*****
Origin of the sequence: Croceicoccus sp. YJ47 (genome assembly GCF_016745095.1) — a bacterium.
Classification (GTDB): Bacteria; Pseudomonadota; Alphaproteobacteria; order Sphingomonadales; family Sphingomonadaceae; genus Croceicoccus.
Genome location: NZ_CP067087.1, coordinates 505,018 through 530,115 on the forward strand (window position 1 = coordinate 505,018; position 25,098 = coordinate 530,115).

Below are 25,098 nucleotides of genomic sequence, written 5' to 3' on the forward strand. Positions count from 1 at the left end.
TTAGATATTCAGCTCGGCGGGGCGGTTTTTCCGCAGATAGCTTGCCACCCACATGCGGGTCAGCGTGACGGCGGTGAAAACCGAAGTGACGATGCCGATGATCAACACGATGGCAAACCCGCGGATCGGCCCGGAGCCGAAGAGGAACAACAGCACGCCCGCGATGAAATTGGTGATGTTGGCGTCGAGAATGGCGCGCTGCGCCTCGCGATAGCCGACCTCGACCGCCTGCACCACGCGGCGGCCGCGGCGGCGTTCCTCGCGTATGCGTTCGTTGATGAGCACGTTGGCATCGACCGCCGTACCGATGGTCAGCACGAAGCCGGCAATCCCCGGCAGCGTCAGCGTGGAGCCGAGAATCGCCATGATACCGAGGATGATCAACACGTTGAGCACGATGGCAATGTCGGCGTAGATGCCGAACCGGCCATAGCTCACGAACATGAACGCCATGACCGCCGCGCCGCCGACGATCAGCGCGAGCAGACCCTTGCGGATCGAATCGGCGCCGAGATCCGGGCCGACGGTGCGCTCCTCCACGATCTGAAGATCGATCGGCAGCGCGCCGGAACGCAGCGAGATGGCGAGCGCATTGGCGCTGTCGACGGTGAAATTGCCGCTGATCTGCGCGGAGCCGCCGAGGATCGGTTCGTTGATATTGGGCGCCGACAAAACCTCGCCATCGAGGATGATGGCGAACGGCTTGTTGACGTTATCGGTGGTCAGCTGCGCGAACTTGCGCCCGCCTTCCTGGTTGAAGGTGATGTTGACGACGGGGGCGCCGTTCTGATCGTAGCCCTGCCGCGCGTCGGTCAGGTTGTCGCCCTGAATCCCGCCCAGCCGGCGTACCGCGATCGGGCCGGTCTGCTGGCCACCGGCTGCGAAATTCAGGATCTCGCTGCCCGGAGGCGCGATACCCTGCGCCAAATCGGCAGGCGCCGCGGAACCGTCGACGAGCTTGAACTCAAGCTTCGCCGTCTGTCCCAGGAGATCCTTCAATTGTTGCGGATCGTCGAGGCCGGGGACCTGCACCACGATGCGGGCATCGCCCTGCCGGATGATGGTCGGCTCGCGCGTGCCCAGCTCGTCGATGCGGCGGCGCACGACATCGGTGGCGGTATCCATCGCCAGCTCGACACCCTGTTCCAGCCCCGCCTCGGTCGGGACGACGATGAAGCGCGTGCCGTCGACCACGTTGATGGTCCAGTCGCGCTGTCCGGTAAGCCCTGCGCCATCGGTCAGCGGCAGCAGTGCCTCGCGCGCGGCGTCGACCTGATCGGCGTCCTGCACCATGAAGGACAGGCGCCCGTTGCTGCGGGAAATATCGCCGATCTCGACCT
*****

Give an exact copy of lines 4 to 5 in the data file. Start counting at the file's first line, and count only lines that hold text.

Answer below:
Below are 25,098 nucleotides of genomic sequence, written 5' to 3' on the forward strand. Positions count from 1 at the left end.
TTAGATATTCAGCTCGGCGGGGCGGTTTTTCCGCAGATAGCTTGCCACCCACATGCGGGTCAGCGTGACGGCGGTGAAAACCGAAGTGACGATGCCGATGATCAACACGATGGCAAACCCGCGGATCGGCCCGGAGCCGAAGAGGAACAACAGCACGCCCGCGATGAAATTGGTGATGTTGGCGTCGAGAATGGCGCGCTGCGCCTCGCGATAGCCGACCTCGACCGCCTGCACCACGCGGCGGCCGCGGCGGCGTTCCTCGCGTATGCGTTCGTTGATGAGCACGTTGGCATCGACCGCCGTACCGATGGTCAGCACGAAGCCGGCAATCCCCGGCAGCGTCAGCGTGGAGCCGAGAATCGCCATGATACCGAGGATGATCAACACGTTGAGCACGATGGCAATGTCGGCGTAGATGCCGAACCGGCCATAGCTCACGAACATGAACGCCATGACCGCCGCGCCGCCGACGATCAGCGCGAGCAGACCCTTGCGGATCGAATCGGCGCCGAGATCCGGGCCGACGGTGCGCTCCTCCACGATCTGAAGATCGATCGGCAGCGCGCCGGAACGCAGCGAGATGGCGAGCGCATTGGCGCTGTCGACGGTGAAATTGCCGCTGATCTGCGCGGAGCCGCCGAGGATCGGTTCGTTGATATTGGGCGCCGACAAAACCTCGCCATCGAGGATGATGGCGAACGGCTTGTTGACGTTATCGGTGGTCAGCTGCGCGAACTTGCGCCCGCCTTCCTGGTTGAAGGTGATGTTGACGACGGGGGCGCCGTTCTGATCGTAGCCCTGCCGCGCGTCGGTCAGGTTGTCGCCCTGAATCCCGCCCAGCCGGCGTACCGCGATCGGGCCGGTCTGCTGGCCACCGGCTGCGAAATTCAGGATCTCGCTGCCCGGAGGCGCGATACCCTGCGCCAAATCGGCAGGCGCCGCGGAACCGTCGACGAGCTTGAACTCAAGCTTCGCCGTCTGTCCCAGGAGATCCTTCAATTGTTGCGGATCGTCGAGGCCGGGGACCTGCACCACGATGCGGGCATCGCCCTGCCGGATGATGGTCGGCTCGCGCGTGCCCAGCTCGTCGATGCGGCGGCGCACGACATCGGTGGCGGTATCCATCGCCAGCTCGACACCCTGTTCCAGCCCCGCCTCGGTCGGGACGACGATGAAGCGCGTGCCGTCGACCACGTTGATGGTCCAGTCGCGCTGTCCGGTAAGCCCTGCGCCATCGGTCAGCGGCAGCAGTGCCTCGCGCGCGGCGTCGACCTGATCGGCGTCCTGCACCATGAAGGACAGGCGCCCGTTGCTGCGGGAAATATCGCCGATCTCGACCT